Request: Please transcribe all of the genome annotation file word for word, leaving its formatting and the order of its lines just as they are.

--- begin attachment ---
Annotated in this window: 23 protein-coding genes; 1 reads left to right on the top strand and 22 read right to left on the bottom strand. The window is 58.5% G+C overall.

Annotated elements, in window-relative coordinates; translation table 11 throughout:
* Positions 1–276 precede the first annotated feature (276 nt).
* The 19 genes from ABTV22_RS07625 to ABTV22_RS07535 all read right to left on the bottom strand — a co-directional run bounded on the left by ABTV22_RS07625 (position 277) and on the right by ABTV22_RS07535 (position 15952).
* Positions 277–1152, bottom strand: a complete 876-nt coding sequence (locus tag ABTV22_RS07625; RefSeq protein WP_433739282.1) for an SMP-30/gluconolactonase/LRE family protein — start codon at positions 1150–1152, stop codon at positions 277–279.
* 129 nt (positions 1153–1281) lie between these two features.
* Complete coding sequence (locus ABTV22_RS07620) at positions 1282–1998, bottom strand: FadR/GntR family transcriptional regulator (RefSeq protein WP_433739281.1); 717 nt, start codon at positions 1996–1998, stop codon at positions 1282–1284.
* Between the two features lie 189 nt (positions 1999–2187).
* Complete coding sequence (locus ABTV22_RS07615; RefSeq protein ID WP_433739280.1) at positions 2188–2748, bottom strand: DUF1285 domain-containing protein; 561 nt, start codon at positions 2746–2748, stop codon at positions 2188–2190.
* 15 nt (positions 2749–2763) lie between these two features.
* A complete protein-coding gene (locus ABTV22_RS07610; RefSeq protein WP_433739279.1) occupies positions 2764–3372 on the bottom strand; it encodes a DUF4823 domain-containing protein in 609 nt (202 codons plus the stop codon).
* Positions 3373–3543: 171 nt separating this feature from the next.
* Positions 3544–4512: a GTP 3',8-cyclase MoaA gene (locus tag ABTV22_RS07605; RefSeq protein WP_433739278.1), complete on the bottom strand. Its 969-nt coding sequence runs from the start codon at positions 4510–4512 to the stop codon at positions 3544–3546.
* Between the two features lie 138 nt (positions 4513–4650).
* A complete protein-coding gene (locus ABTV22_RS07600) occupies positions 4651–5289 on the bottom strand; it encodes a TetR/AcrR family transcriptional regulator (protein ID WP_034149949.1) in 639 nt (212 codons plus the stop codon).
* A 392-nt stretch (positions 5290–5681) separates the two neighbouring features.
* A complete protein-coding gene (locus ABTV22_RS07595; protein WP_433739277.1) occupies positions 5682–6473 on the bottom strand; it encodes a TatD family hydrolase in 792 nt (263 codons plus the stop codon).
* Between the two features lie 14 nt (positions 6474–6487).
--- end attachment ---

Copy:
Annotated in this window: 23 protein-coding genes; 1 reads left to right on the top strand and 22 read right to left on the bottom strand. The window is 58.5% G+C overall.

Annotated elements, in window-relative coordinates; translation table 11 throughout:
* Positions 1–276 precede the first annotated feature (276 nt).
* The 19 genes from ABTV22_RS07625 to ABTV22_RS07535 all read right to left on the bottom strand — a co-directional run bounded on the left by ABTV22_RS07625 (position 277) and on the right by ABTV22_RS07535 (position 15952).
* Positions 277–1152, bottom strand: a complete 876-nt coding sequence (locus tag ABTV22_RS07625; RefSeq protein WP_433739282.1) for an SMP-30/gluconolactonase/LRE family protein — start codon at positions 1150–1152, stop codon at positions 277–279.
* 129 nt (positions 1153–1281) lie between these two features.
* Complete coding sequence (locus ABTV22_RS07620) at positions 1282–1998, bottom strand: FadR/GntR family transcriptional regulator (RefSeq protein WP_433739281.1); 717 nt, start codon at positions 1996–1998, stop codon at positions 1282–1284.
* Between the two features lie 189 nt (positions 1999–2187).
* Complete coding sequence (locus ABTV22_RS07615; RefSeq protein ID WP_433739280.1) at positions 2188–2748, bottom strand: DUF1285 domain-containing protein; 561 nt, start codon at positions 2746–2748, stop codon at positions 2188–2190.
* 15 nt (positions 2749–2763) lie between these two features.
* A complete protein-coding gene (locus ABTV22_RS07610; RefSeq protein WP_433739279.1) occupies positions 2764–3372 on the bottom strand; it encodes a DUF4823 domain-containing protein in 609 nt (202 codons plus the stop codon).
* Positions 3373–3543: 171 nt separating this feature from the next.
* Positions 3544–4512: a GTP 3',8-cyclase MoaA gene (locus tag ABTV22_RS07605; RefSeq protein WP_433739278.1), complete on the bottom strand. Its 969-nt coding sequence runs from the start codon at positions 4510–4512 to the stop codon at positions 3544–3546.
* Between the two features lie 138 nt (positions 4513–4650).
* A complete protein-coding gene (locus ABTV22_RS07600) occupies positions 4651–5289 on the bottom strand; it encodes a TetR/AcrR family transcriptional regulator (protein ID WP_034149949.1) in 639 nt (212 codons plus the stop codon).
* A 392-nt stretch (positions 5290–5681) separates the two neighbouring features.
* A complete protein-coding gene (locus ABTV22_RS07595; protein WP_433739277.1) occupies positions 5682–6473 on the bottom strand; it encodes a TatD family hydrolase in 792 nt (263 codons plus the stop codon).
* Between the two features lie 14 nt (positions 6474–6487).